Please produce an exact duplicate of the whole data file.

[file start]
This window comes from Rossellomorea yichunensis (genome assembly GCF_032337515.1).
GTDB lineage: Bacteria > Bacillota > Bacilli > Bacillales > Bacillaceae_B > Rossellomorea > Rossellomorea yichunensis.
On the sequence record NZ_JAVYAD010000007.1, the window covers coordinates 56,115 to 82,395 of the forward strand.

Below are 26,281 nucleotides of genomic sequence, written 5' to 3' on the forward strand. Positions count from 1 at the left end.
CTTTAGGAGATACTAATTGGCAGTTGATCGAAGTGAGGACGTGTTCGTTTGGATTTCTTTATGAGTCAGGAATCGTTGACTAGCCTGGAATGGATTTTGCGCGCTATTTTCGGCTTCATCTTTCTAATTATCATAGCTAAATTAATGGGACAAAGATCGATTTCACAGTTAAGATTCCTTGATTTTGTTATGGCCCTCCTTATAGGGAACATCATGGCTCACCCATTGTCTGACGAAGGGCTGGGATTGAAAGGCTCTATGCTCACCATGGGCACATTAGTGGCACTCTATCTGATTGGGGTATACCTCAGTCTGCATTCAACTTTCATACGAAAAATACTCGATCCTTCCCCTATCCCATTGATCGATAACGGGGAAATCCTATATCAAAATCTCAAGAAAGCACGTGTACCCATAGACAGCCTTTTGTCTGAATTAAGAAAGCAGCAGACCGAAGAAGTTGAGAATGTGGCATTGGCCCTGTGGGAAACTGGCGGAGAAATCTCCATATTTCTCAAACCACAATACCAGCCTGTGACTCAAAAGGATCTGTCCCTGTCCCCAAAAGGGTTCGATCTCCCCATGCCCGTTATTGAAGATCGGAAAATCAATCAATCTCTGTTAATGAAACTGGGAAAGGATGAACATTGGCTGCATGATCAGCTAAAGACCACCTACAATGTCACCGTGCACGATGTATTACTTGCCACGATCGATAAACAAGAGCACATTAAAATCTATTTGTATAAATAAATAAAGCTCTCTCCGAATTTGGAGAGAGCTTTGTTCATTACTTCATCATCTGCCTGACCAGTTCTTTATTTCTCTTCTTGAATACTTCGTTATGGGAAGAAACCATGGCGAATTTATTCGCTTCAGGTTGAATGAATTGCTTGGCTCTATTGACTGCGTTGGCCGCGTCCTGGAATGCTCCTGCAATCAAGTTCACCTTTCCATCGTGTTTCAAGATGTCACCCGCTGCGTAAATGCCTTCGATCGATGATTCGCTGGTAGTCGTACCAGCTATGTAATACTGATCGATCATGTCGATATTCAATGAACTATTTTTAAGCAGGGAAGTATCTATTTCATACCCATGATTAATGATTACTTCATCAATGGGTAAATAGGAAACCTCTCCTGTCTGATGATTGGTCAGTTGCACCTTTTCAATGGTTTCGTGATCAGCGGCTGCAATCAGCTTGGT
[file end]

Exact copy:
This window comes from Rossellomorea yichunensis (genome assembly GCF_032337515.1).
GTDB lineage: Bacteria > Bacillota > Bacilli > Bacillales > Bacillaceae_B > Rossellomorea > Rossellomorea yichunensis.
On the sequence record NZ_JAVYAD010000007.1, the window covers coordinates 56,115 to 82,395 of the forward strand.

Below are 26,281 nucleotides of genomic sequence, written 5' to 3' on the forward strand. Positions count from 1 at the left end.
CTTTAGGAGATACTAATTGGCAGTTGATCGAAGTGAGGACGTGTTCGTTTGGATTTCTTTATGAGTCAGGAATCGTTGACTAGCCTGGAATGGATTTTGCGCGCTATTTTCGGCTTCATCTTTCTAATTATCATAGCTAAATTAATGGGACAAAGATCGATTTCACAGTTAAGATTCCTTGATTTTGTTATGGCCCTCCTTATAGGGAACATCATGGCTCACCCATTGTCTGACGAAGGGCTGGGATTGAAAGGCTCTATGCTCACCATGGGCACATTAGTGGCACTCTATCTGATTGGGGTATACCTCAGTCTGCATTCAACTTTCATACGAAAAATACTCGATCCTTCCCCTATCCCATTGATCGATAACGGGGAAATCCTATATCAAAATCTCAAGAAAGCACGTGTACCCATAGACAGCCTTTTGTCTGAATTAAGAAAGCAGCAGACCGAAGAAGTTGAGAATGTGGCATTGGCCCTGTGGGAAACTGGCGGAGAAATCTCCATATTTCTCAAACCACAATACCAGCCTGTGACTCAAAAGGATCTGTCCCTGTCCCCAAAAGGGTTCGATCTCCCCATGCCCGTTATTGAAGATCGGAAAATCAATCAATCTCTGTTAATGAAACTGGGAAAGGATGAACATTGGCTGCATGATCAGCTAAAGACCACCTACAATGTCACCGTGCACGATGTATTACTTGCCACGATCGATAAACAAGAGCACATTAAAATCTATTTGTATAAATAAATAAAGCTCTCTCCGAATTTGGAGAGAGCTTTGTTCATTACTTCATCATCTGCCTGACCAGTTCTTTATTTCTCTTCTTGAATACTTCGTTATGGGAAGAAACCATGGCGAATTTATTCGCTTCAGGTTGAATGAATTGCTTGGCTCTATTGACTGCGTTGGCCGCGTCCTGGAATGCTCCTGCAATCAAGTTCACCTTTCCATCGTGTTTCAAGATGTCACCCGCTGCGTAAATGCCTTCGATCGATGATTCGCTGGTAGTCGTACCAGCTATGTAATACTGATCGATCATGTCGATATTCAATGAACTATTTTTAAGCAGGGAAGTATCTATTTCATACCCATGATTAATGATTACTTCATCAATGGGTAAATAGGAAACCTCTCCTGTCTGATGATTGGTCAGTTGCACCTTTTCAATGGTTTCGTGATCAGCGGCTGCAATCAGCTTGGT